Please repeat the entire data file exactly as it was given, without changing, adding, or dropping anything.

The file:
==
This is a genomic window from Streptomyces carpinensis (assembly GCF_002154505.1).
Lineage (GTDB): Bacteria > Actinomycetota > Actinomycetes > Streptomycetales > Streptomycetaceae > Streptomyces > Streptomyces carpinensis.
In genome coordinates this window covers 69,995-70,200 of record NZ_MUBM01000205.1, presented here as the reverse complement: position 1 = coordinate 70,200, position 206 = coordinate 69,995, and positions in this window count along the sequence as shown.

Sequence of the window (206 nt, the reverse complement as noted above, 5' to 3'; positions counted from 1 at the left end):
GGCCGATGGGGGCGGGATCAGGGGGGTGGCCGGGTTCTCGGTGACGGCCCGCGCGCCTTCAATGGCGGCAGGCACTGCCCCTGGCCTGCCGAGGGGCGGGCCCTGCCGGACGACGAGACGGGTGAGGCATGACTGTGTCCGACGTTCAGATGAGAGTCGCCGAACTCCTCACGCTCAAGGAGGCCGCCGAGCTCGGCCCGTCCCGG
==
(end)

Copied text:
This is a genomic window from Streptomyces carpinensis (assembly GCF_002154505.1).
Lineage (GTDB): Bacteria > Actinomycetota > Actinomycetes > Streptomycetales > Streptomycetaceae > Streptomyces > Streptomyces carpinensis.
In genome coordinates this window covers 69,995-70,200 of record NZ_MUBM01000205.1, presented here as the reverse complement: position 1 = coordinate 70,200, position 206 = coordinate 69,995, and positions in this window count along the sequence as shown.

Sequence of the window (206 nt, the reverse complement as noted above, 5' to 3'; positions counted from 1 at the left end):
GGCCGATGGGGGCGGGATCAGGGGGGTGGCCGGGTTCTCGGTGACGGCCCGCGCGCCTTCAATGGCGGCAGGCACTGCCCCTGGCCTGCCGAGGGGCGGGCCCTGCCGGACGACGAGACGGGTGAGGCATGACTGTGTCCGACGTTCAGATGAGAGTCGCCGAACTCCTCACGCTCAAGGAGGCCGCCGAGCTCGGCCCGTCCCGG